Last winter, when Elian Gonzalez went to visit Walt Disney World in Orange County, Florida, county workers got a chance to see what a media pile-on looks like. Turns out, it was just a preview.

The man who invited Elian to see the area's best-known attraction-- and who accompanied him there--was Mel Martinez, Orange County's chief elected official; the event drew a pack of reporters and landed him on national TV. But that didn't turn out to be Martinez's publicity coup of the year. In mid-December, the veteran local official was nominated to be President George W. Bush's secretary of housing and urban development, and the deluge of calls, visits and interview requests left county staff staggering. "This," one Martinez aide commented, "is like Elian on steroids."

It was a heady moment, and from time to time, Martinez may find himself nostalgic for it. Because now that he's in Washington, he faces a different public relations challenge: Can he command even a fraction of the attention he got while still in Florida?

Martinez takes over HUD at a time when what ought to be one of the department's signal issues--affordable housing--is taking on crisis proportions in state and local officials' minds, but has yet to float to the surface in the nation's capital. "Affordable housing is very much on the radar screen of many localities and regions, from Seattle to Silicon Valley to Boston and Chicago," says Bruce Katz, director of the Center on Urban and Metropolitan Policy at the Brookings Institution, in Washington. "But it is nowhere on the national radar screen. There really is a vacuum at the national level." It will essentially be up to Martinez to change that, and to draw national attention to the problem.

As it happens, he knows something about the issue. The Orlando area is among the fastest-growing regions in the country--Orange County gained close to 200,000 residents during the 1990s--and many of its residents are employed in the tourism industry, which is filled with minimum-wage jobs. Not only has the homeownership rate in the county dropped as its population has grown but so has the availability of apartments for low- and moderate-income families. This is why, not long after he was elected county chairman in 1998, Martinez created a task force to look into affordable housing; the result was that the county beefed up its efforts to fund the construction of new units, drawing on a blend of state and federal money to spur private investment.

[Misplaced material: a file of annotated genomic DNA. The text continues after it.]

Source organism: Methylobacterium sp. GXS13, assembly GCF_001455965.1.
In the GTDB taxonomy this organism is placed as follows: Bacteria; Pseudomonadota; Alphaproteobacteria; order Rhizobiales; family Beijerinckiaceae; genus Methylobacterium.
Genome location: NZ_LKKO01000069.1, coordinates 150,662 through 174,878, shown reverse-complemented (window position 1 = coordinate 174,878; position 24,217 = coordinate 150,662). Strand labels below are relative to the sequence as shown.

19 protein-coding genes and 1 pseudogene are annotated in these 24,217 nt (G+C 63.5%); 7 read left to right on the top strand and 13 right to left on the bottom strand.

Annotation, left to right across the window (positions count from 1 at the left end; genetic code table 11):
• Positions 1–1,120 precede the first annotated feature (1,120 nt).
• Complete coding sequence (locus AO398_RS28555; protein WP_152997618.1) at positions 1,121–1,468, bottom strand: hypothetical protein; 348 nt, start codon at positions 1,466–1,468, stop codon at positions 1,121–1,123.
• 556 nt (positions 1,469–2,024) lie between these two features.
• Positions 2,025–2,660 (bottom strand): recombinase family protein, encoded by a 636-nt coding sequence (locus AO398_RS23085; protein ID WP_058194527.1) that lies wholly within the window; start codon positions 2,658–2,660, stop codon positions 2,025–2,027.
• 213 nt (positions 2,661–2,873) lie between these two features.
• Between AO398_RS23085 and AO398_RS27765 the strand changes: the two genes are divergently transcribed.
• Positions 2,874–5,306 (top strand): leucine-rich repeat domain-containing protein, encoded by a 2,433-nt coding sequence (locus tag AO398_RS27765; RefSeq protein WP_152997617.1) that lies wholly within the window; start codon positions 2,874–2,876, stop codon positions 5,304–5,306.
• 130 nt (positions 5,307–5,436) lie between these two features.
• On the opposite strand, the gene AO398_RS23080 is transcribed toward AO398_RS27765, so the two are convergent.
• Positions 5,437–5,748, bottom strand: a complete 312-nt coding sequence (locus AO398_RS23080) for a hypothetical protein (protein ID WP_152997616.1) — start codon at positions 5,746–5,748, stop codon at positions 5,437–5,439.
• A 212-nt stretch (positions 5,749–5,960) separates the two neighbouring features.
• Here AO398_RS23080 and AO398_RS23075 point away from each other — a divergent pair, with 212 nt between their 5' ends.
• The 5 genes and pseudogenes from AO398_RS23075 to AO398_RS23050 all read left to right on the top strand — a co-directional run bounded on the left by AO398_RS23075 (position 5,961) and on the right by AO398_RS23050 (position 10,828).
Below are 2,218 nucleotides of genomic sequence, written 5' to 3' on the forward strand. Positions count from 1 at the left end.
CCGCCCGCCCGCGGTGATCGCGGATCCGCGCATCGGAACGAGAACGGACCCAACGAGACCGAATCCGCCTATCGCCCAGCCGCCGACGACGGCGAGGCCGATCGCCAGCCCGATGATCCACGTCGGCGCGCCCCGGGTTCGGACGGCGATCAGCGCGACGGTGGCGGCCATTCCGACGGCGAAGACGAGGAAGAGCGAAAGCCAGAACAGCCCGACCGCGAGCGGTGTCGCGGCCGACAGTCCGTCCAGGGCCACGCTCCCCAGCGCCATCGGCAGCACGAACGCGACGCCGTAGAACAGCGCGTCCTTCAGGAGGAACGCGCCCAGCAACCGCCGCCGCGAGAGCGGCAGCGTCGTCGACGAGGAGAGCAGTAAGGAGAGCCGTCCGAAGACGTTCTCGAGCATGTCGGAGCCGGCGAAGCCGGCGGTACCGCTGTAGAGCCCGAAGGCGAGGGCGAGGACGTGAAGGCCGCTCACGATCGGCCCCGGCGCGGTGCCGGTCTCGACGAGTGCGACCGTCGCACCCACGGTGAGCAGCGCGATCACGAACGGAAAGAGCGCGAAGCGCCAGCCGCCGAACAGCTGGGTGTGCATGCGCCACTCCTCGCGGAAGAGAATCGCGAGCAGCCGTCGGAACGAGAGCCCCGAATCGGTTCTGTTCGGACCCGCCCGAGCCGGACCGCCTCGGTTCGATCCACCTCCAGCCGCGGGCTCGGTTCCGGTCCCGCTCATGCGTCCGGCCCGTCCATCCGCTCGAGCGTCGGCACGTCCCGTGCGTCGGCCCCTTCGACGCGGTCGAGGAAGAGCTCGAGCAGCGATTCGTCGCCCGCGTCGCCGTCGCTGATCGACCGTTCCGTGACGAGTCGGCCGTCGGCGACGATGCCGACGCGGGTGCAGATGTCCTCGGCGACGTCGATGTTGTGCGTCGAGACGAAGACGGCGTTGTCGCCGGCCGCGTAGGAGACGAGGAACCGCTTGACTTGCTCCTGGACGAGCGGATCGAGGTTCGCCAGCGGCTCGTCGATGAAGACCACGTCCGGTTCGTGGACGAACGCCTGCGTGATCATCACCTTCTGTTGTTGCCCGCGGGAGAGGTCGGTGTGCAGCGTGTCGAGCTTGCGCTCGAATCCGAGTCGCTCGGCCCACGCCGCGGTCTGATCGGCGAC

That straightforward approach to the problem is typical of Martinez, who is 54 and came to this country as a 15-year-old refugee from Cuba. "In cases involving product liability or malpractice," says Skip Dalton, who for 11 years was Martinez's partner in a small civil- litigation law firm, "you have to surround yourself with experts to teach you what you need to know. It's a natural thing for Mel to approach government the same way."

Candid, articulate and affable, Martinez has been involved in public affairs since 1982, when he was appointed to a seat on the Orlando Housing Authority; two years later, he became its chairman. His post as Orange County chairman, though, was his first real political office. In addition to tackling affordable housing, he spent much of his time on the burdens imposed by the county's growth, drawing attention for his decision to have county planners look at school overcrowding and other infrastructure problems before he would approve zoning changes sought by developers who wanted to build in the area.

The move drew considerable fire, but Martinez shrugged it off. "It's kind of a tired phrase to say that he doesn't have hidden agendas, but it's true," says Dalton. "He thinks about a subject and reaches a conclusion and then he tells you what it is. He doesn't spin it depending on the crowd he's in."